When all of the above steps have been completed, move the car back into the garage and start masking and covering the areas on the car that you don’t want painted. One tip the body shop showed me when taping is to quickly tape around the area, then use a razor blade to trim it to the proper size. It is also easier to tape a “perimeter” around many areas and then tape newspaper to that afterward. As noted earlier, use painter’s tape, versus masking tape. To cover the wheels, a few old bed sheets or large plastic bags work nicely.

Once you are sure that everything is masked and you have double-checked the car just in case, clean it again very thoroughly with paint prep solvent. Again, as noted earlier, be sure to wear latex gloves. The primary purpose of wearing latex gloves during this step is to prevent the oils from your hands getting on the metal. After this cleaning, be careful not to touch the car with you bare hands. Next, go over the painted surface with a tack cloth to removed residual dust. This step may not be absolutely necessary, but can’t hurt.

There are two primary paint application options when doing this project yourself. The first option is using an air compressor and spray gun. This method is the preferred choice if you have access to the tools, and are willing to spend the extra money, as it will produce the best results. For the spray gun, it is not necessary to purchase a very expensive gun in order to still obtain a nice paint job. I personally use a bottom feed (also known as siphon feed) style gun that can be purchased for under $60. When shopping for paint to be used with the spray gun, acrylic enamel auto paint is generally recommended over acrylic lacquer paint. (The acrylic enamel is much easier to work with.) To find the paint for this method, you need to look for automotive paint suppliers. I suggest that you mention to them that you will be painting a racecar, and ask what paint recommendations they have. You should choose a paint that is easy to work with, versus paints such as metallic and pearls, which are more challenging. The other reason to mention that you are painting a racecar is because many companies offer customers discounted body shop pricing when being used on a racecar. Maybe it is because they know the person will be there often for additional paint?

The other option is to use good ole canned spray paint. When purchasing canned spray paint, look for a brand that is made for automobile applications. When I painted my car using this method, it was necessary to make a few visits to various automotive parts stores in order to obtain the quantity of cans needed. The other option is to order the paint from one of the many on-line sources.

Regardless of which of these two methods you choose, purchase primer for the car that is compatible with the paint. Also verify that both the primer and paint are compatible with the paint prep solution you are using to clean the car. Due to time limitations I had to paint my car one year, I thought that I would skip the priming step to save some time. At first the paint went on very nicely, but as I got further into the process it started bubbling. Now that was a horrible feeling! Fortunately I was able to strategically apply decals in those locations. No, I’m not kidding. The other advantage of using a primer is that you will not need to utilize as much paint later to evenly cover the car. This is especially valuable when using an air compressor and spray gun, where the price for primer is much cheaper than the cost of automotive paint. After the primer has dried, and you have lightly sanded the car again and cleaned the surface, it is time to complete the fun process of painting the car.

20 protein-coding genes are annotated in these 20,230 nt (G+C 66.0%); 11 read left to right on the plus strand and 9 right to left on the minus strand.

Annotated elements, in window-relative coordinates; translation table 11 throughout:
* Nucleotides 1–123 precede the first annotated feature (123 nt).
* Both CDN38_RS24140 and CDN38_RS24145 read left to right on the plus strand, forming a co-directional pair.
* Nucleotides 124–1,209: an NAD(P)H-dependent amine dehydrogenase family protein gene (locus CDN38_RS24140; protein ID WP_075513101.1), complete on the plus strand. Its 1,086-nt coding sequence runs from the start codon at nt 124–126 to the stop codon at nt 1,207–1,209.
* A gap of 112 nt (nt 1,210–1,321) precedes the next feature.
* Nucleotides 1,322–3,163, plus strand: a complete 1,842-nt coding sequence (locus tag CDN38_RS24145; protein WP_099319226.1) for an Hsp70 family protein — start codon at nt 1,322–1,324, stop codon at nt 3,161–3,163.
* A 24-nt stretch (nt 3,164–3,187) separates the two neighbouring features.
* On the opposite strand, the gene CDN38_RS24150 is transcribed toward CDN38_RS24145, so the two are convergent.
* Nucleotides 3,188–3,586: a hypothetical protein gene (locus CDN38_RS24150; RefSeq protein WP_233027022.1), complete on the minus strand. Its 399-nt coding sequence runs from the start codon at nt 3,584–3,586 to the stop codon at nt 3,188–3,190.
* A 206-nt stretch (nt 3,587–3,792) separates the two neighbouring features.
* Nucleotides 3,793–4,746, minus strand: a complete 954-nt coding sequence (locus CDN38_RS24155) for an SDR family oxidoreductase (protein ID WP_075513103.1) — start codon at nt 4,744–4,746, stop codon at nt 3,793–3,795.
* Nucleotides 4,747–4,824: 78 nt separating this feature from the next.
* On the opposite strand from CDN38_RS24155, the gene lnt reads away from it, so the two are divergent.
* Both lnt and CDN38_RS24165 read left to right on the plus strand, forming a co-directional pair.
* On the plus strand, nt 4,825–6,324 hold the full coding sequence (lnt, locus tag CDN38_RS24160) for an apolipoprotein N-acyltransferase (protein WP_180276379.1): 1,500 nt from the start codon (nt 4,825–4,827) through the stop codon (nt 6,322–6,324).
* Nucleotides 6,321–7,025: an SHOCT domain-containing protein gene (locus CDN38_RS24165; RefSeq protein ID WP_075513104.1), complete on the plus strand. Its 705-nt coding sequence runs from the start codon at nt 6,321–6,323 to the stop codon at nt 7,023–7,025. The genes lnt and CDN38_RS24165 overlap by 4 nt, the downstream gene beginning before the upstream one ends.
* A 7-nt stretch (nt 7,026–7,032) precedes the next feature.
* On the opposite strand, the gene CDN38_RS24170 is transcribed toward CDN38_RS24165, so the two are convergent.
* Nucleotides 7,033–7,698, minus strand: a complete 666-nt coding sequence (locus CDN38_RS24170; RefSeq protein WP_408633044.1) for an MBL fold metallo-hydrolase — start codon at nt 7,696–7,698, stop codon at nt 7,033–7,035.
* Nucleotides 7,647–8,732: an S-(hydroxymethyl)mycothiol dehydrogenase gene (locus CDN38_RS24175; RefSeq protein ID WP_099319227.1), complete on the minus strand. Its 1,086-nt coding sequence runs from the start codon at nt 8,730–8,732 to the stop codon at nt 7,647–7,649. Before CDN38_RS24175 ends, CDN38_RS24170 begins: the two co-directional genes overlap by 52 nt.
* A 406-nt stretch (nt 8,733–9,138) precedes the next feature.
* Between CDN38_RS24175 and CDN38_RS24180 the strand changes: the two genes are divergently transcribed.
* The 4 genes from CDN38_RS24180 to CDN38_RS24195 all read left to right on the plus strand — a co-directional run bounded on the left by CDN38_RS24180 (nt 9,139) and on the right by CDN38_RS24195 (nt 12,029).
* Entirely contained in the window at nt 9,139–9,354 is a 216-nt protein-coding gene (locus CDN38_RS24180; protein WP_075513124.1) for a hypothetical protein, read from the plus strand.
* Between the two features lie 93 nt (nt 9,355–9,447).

Regardless of the painting method, it is extremely important that you thoroughly read the instructions on the painting products. I also recommend that you speak with the retailer you are purchasing the paint from to obtain their recommendations.

Most paints also have temperature and humidity limitations for when the product should be applied. If you have bare metal, I recommend that you use a self-etching primer on those areas before spraying the car with the primer coat. Many paint suppliers sell a self-etching primer that comes in spray cans, making this step very easy. While you could also apply a clear coat after applying the paint to make the car shine even more, remember that it’s a racecar that it will get beaten up. I personally don’t feel it is worth the extra money, time and effort to apply a clear coat. Especially if you are spraying the car using a spray gun and air compressor, test spray on a piece of cardboard to set the gun properly, and again each time you add new paint to the canister. When painting with a spray gun, you need to monitor the level of paint in the canister – the gun will “spit” paint as it begins to run out. One other tip is to put the car up on jack stands to allow easier access to the lower areas on the car. When using a spray gun, you may find it to be very challenging to position the gun to spray these lower sections, especially when using a bottom feed, siphon style spray gun.

Again, as with any painting you do on the car, at a minimum you should wear a paper painter’s mask and safety glasses to protect yourself from harmful paint fumes and paint particles. Also wear the finest junky clothes you own, including a matching hat. Yes, you very well may have paint on you by the end of this process. As stated earlier, be sure to ventilate the area where you will be painting the car as much as possible for safety reasons, and to prevent paint particles from landing back on the freshly painted surface.

Summary of Primary Costs:

  • Painters mask: $20 – $35 depending on the style
  • Bondo (½ gallon can): $13
  • Sand paper: $20
  • Paint prep solution: $8
  • Scuff pads (4): $8 total
  • Tack cloths (2): $4 total
  • Painter’s tape (2 rolls): $14
  • Painter’s plastic sheeting (12’ x 50’): $10
  • Self etching primer (1 spray can): $12

Spray gun using an air compressor method:

  • Economy bottom feed spray gun: $60
  • Disposable in-line spray gun filter: $7
  • Automotive primer (1 gallon): $40
  • Automotive paint (2/3 gallon): $130
  • Paint hardener (1 pint): $30
  • Lacquer thinner (2 gallons): $16
    Or
    Spray paint cans method:
  • Primer (6 cans): $35 total
  • Automotive spray paint (estimated 12 cans): $84